Modern Medicine’s Sleight of Hand

Modern Medicine’s Sleight of Hand

by Bill Sardi by Bill Sardi

Here are news headlines derived from published studies of four different types of drugs:

  • Cholesterol-lowering statin drugs lower the risk for a heart attack by 30%.
  • Tamoxifen, the drug used to treat breast cancer, cuts the number of cases of breast cancer by 49%.
  • Bevacizumab (Avastin) plus chemotherapy had a 26 percent reduction in the risk of death (hazard ratio of 0.74).
  • For males, finasteride (Proscar), a drug often used to treat prostate inflammation, has been shown to reduce risk for prostate cancer by about 25%.

A naïve reader would get the false impression that these drugs will result in 30 fewer heart attacks per 100 statin drug users, 49 fewer cases of breast cancer among 100 tamoxifen users, 26 fewer deaths for every 100 Bevacizumab users and 25 fewer cases of prostate cancer for every 100 users of finasteride.

In reality, these are only relative numbers. Buried deep in the data for these clinical studies is the absolute percentage in "hard numbers" of how many patients in 100 will actually benefit from the drugs. The absolute risk reduction is far less than what is quoted in the newspaper headlines or television reports.

A 25% relative risk reduction can be cited when the absolute occurrence of a disease among patients taking an inactive placebo is 2% versus 1.5% taking a drug. However, the absolute difference is only 0.5% (1/2 of one-percent).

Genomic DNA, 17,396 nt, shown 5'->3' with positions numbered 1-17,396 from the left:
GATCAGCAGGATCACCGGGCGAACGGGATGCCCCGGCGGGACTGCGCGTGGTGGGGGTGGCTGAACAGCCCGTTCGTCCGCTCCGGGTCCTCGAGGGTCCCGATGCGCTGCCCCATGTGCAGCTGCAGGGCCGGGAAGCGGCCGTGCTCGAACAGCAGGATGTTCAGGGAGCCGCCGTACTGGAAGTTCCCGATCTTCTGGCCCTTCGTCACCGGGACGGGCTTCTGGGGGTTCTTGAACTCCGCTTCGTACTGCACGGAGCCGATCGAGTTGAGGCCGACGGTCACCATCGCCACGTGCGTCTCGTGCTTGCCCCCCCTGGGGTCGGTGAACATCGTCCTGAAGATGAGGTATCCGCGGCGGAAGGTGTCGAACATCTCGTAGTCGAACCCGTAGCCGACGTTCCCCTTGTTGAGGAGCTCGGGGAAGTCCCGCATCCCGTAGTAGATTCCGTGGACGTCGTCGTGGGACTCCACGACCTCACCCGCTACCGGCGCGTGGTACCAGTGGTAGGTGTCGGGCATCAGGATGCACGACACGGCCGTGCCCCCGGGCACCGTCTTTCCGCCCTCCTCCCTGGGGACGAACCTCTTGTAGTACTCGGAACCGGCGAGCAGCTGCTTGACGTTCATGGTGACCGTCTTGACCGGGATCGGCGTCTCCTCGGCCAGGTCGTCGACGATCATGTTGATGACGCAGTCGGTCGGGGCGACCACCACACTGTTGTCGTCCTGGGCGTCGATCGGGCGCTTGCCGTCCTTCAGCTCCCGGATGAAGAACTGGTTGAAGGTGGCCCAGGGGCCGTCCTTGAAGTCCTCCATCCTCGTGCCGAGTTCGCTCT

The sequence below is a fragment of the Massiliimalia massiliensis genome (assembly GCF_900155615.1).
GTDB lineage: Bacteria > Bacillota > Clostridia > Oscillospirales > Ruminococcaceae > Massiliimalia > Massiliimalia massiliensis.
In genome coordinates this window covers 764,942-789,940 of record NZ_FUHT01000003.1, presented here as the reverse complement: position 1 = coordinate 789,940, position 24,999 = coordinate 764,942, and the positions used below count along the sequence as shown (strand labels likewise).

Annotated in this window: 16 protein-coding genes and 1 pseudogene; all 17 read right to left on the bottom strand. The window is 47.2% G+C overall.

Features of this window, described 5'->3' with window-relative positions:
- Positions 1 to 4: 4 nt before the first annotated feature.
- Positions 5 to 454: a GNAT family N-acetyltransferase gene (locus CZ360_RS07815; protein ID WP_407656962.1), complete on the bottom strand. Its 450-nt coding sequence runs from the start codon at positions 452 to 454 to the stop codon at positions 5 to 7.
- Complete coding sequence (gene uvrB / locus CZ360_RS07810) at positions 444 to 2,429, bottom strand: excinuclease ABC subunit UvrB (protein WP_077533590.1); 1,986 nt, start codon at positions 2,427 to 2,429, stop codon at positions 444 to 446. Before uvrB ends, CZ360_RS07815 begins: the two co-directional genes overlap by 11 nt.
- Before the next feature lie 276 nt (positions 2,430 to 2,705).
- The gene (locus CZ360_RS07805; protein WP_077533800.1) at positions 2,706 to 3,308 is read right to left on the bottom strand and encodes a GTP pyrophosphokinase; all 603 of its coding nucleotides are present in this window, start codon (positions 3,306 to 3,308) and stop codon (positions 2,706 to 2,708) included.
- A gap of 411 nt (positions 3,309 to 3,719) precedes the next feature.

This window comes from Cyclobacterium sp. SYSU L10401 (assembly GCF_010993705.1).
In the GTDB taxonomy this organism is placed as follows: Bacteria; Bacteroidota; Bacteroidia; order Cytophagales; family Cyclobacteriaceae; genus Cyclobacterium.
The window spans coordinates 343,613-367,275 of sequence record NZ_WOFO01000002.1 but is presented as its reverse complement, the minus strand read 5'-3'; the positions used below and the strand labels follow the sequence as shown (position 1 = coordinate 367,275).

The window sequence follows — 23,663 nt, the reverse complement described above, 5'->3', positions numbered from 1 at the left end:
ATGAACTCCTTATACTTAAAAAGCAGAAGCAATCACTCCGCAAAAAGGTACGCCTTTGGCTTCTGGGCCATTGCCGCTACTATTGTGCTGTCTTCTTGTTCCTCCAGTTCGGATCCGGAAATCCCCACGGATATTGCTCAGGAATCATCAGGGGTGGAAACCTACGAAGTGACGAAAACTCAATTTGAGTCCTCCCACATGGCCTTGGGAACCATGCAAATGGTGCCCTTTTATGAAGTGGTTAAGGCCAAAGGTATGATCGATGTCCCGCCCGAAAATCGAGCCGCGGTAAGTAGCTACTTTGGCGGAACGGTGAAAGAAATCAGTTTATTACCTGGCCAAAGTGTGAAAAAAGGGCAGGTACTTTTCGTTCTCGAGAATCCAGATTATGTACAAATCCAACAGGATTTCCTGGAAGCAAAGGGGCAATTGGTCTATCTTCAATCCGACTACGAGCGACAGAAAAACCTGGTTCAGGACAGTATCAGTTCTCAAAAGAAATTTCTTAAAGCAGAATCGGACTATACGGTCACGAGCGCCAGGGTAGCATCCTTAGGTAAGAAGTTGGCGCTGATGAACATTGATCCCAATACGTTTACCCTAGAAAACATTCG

For example, if the incidence of a disease is low, like heart attacks, that only occur among 2 to 4% of adults over a 5-year period, then the number of patients who would have to take a statin drug to prevent one heart attack would be 1000 to 2000.

Let’s say heart attacks occur among 3% of 1000 patients over 5 years — that would amount to 30 heart attacks. A 30% relative risk reduction of 30 would be 9 less heart attacks (21 total over 5 years). That’s two heart attacks that were prevented every year among 1000 statin drug users, or just 0.2% difference (2/10ths of one percent) between users and non-users of statin drugs. Some 1,825,000 statin pills would be consumed to prevent 9 heart attacks — but not 9 lives saved. Statin drugs in the widely-quoted meta-analysis (review of many studies where statistics are pooled together) did not reduce all-cause mortality rates. Statin drugs slightly prevented heart attacks, but not mortal heart attacks.